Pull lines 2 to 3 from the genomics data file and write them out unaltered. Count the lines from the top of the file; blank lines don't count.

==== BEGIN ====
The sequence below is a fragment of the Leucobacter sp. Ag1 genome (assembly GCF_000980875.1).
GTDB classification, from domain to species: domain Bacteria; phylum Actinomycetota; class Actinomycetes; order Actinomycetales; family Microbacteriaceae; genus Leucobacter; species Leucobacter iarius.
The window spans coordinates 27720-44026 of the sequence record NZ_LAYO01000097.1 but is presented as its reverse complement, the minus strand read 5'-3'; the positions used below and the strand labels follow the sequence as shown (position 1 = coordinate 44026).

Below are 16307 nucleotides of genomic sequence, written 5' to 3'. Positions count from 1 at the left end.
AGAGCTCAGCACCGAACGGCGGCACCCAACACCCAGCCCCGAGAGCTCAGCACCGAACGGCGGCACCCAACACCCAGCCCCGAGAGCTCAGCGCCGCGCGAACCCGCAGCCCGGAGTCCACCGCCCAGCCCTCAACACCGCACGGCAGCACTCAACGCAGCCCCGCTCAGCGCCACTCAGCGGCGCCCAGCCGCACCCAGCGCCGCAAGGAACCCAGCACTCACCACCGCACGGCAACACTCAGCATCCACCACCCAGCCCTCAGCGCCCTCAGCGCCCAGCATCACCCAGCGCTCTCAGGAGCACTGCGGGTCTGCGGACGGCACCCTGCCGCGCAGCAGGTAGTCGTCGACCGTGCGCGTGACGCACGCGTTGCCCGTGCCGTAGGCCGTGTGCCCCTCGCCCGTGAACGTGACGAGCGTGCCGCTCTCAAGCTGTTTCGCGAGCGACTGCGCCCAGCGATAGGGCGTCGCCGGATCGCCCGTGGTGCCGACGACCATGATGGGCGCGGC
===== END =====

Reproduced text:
GTDB classification, from domain to species: domain Bacteria; phylum Actinomycetota; class Actinomycetes; order Actinomycetales; family Microbacteriaceae; genus Leucobacter; species Leucobacter iarius.
The window spans coordinates 27720-44026 of the sequence record NZ_LAYO01000097.1 but is presented as its reverse complement, the minus strand read 5'-3'; the positions used below and the strand labels follow the sequence as shown (position 1 = coordinate 44026).